If the comatose performances, empty story and tacky effects work didnít already tip you off that the filmmakers were just cashing cheques, then the ending credits certainly will. Okay, first off Ė ELEVEN AND A HALF MINUTES. Like seriously, how can that happen? The extended cuts of the Lord of the Rings trilogy combined probably doesnít even touch that. Itís bad enough that a movie like this got made, but to have wasted the time of that many participants Ė close to twelve minutes worth, now thatís an abomination. The credits are ridiculous, but they donít end with the text. Realizing they were still well shy of the 90-minute golden standard, the film breaks each credit, and for the first five minutes or so they are single name only, with a long helicopter shot of the mountains. That would still suck even if the movie was set in a mountain, but considering the film really has no ties whatsoever to the location or scenery, these shots come off as nothing more than just tourism. Looking at the credits and all the Utah grant funding the film received, itís no surprise why we get our faces stuffed with the Rockies. I wish I could say that was it for the credits, but there is more.
So even with all that junk, the filmís still ticking in at a fat 85. Theyíre all out of helicopter B-roll, so what next? Well, how about playing a behind-the-scenes clip of a car jumping off of a ramp. That would be pretty cool, right? What were they thinking?! Have you ever seen a movie where the EPK is actually embedded within the film itself? Well, now I have. I mean, imagine watching the Universal Frankensteinłand then before the final credits it just cuts to some shaky Super8 of Karloff grabbing a croissant at craft service. Itís just ludicrous. So this fucking car stunt plays itself out for a minute or so, and then yep, back to credits. This time they scroll, thank god. So down they go for another few minutes, and finally we hit the 90-minute mark. Alright, it should all end now, right? No. Because all good things come in twos, the filmmakers put a SECOND behind-the-scenes clip just before the final fade to black. This time itís Chris Brunoís stunt double grabbing onto a flying helicopter. What a great day to be alive.
I seriously donít even know what to say about those end credits. I guess itís just another one of those endurance tests we as filmgoers must undergo just to prove that we really do work hard appreciating the cinema. If you can make it through 12-minutes of credits for a film that doesnít even deserve any, then Netflix Berlin Alexanderplatz
, thatíll be a sinch.
New Line Cinema was one of the early adopters of DVD, and also one of the first companies to offer both widescreen and full screen cuts of their film on a single disc. I guess they died with that adage, too. Both full frame and 1.78:1 anamorphic widescreen versions are included on this dual-layer disc. It was shot on video, so it has that flat, limited color space of most video productions, with muddy colors and soft picture quality. The special effects are at least all consistently bad, without any lapses in color timing. There isnít much grain, and the print, being from a video source, is naturally all very clean, but it still isnít any good, either.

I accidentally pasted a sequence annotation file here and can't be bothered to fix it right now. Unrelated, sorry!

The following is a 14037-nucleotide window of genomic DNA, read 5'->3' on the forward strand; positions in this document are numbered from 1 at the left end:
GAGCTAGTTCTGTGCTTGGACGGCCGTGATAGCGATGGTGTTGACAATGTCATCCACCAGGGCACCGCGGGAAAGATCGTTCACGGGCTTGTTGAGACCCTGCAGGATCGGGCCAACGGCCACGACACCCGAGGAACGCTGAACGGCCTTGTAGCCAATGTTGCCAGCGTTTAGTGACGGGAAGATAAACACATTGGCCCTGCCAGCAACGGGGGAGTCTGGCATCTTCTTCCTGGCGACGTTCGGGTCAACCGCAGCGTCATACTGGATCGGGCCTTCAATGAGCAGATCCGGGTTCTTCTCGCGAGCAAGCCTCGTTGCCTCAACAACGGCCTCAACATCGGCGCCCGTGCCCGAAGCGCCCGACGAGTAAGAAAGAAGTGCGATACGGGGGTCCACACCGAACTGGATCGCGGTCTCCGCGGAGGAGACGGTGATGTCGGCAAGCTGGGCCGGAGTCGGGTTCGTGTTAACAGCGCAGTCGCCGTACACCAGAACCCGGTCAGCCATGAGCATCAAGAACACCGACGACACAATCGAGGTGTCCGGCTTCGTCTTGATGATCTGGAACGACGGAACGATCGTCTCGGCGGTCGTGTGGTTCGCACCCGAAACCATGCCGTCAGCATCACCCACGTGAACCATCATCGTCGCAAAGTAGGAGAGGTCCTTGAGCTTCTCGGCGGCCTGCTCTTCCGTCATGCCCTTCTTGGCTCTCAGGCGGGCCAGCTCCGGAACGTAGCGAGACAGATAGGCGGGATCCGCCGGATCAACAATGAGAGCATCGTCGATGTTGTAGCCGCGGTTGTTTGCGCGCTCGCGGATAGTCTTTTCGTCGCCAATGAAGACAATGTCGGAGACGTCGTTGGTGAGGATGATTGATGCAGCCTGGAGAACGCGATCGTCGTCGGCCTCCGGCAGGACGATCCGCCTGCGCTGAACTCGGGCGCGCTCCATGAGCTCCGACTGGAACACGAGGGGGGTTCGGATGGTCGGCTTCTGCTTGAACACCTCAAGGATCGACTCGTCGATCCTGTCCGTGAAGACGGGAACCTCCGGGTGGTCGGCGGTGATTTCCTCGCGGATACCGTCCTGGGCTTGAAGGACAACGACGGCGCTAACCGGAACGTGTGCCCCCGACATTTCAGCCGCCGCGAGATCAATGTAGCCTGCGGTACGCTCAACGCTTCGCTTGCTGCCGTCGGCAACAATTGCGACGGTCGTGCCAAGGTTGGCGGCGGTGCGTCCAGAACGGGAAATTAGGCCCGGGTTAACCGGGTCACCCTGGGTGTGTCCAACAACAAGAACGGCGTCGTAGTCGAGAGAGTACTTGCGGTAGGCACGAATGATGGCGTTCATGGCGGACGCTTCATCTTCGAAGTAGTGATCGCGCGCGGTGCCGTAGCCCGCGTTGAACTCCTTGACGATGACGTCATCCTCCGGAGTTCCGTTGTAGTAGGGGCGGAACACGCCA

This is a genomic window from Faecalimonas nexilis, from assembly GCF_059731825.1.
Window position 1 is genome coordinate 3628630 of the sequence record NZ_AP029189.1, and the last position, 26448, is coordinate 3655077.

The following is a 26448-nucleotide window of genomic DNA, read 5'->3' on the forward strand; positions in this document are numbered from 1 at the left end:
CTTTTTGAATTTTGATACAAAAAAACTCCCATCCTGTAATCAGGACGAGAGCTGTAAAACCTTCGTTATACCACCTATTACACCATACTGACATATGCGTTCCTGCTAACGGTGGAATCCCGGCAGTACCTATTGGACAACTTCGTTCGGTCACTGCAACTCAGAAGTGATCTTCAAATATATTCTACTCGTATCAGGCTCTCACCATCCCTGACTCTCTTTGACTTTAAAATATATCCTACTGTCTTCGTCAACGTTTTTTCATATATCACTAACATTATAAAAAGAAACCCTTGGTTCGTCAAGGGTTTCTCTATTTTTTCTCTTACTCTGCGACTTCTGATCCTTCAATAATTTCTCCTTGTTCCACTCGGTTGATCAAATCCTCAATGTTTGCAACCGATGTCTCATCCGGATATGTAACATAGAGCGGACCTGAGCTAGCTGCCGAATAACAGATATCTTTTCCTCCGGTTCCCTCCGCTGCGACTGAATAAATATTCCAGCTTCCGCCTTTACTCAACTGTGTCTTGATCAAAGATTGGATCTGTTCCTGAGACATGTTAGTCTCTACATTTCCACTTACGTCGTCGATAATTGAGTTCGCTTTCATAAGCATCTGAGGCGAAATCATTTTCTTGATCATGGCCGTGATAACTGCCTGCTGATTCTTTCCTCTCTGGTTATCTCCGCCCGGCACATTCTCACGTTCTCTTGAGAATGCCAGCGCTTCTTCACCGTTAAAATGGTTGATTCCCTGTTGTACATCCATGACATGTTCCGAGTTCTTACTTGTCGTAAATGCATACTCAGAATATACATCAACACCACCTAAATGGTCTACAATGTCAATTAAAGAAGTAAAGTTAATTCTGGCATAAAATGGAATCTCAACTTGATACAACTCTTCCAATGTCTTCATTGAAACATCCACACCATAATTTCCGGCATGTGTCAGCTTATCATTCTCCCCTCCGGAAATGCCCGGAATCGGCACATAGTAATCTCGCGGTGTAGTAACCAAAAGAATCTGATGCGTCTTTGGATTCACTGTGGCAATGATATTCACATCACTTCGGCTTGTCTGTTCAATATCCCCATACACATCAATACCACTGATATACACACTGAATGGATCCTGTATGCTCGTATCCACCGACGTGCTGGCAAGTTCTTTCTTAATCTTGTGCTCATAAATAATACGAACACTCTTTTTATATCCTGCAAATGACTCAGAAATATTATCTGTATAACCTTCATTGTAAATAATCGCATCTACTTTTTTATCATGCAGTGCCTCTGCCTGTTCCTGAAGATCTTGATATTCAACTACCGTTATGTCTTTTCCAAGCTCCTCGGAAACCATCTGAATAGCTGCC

We get English and French Dolby Digital 5.1 tracks for this mix, and while there are a few chopper scenes and several in ambient, dank basements and prison-esque rooms, the sound design is still pretty conservative. There is a bit of envelopment, but nothing at all really that notable.
So considering the way the end credits went, I half expected the making-of to contain the first 20-minutes of the movie that felt missing from the speedy beginning of the film. No such luck. Admittedly, the 30-minute documentary here is actually quite thorough, and interviews a broad range of the production team, from the assistant directors to the sound and special effects editors. The only problem is that the filmís nowhere near interesting enough to warrant such deconstruction. Thereís quite a bit of talk about the stunts and effects, and then a lot of navel glazing by the actors and above-the-line production crew. Youíd think theyíd just made the next The Blair Witch Project. Wondering why those effects look so bad? Well, you know your CGI is in trouble when your post-production workstations are iMacs from 2002. Proof that everyone cares about this documentary as much as they do the film, the ending bit consists of one of the stars actually apologizing for the quality of the EPK, saying that ďall the interviews blowĒ. Well, at least heís honest.
There are no other extras other than a digital copy of the film that can only be downloaded directly from the Warner website with a 12 character password. Hardly worth the effort!
Without an original thought in its mindhunting little head, The Cell 2
is as tepid and time wasting a direct to video sequel as could be imaginable. All the style of the original is gone, the characterizations are weak and the killer is about as scary as Mickey Rooney in Silent Night, Deadly Night 5
. You know that tape that kills people in The Ring
? Iím pretty sure that was the 12-minute end credit sequence from this death sentence. The video looks soft, washed out and unprofessional, and the audio isnít a whole lot better. The making-of documentary is notable for actually apologizing for itself just before the end credits. The Cell 2
lives up to its name, watching this movie is like being in prison. Avoid.
Movie - D
Image Quality - C+
Sound - B-
Supplements - C
- Running time - 1 hour 31 minutes
- Rated R
- 1 Disc
- Chapter Stops
- English Dolby Digital 5.1
- French Dolby Digital 5.1
- English subtitles
- French subtitles
- Spanish subtitles
- "The Cell 2: Behind the Scenes" featurette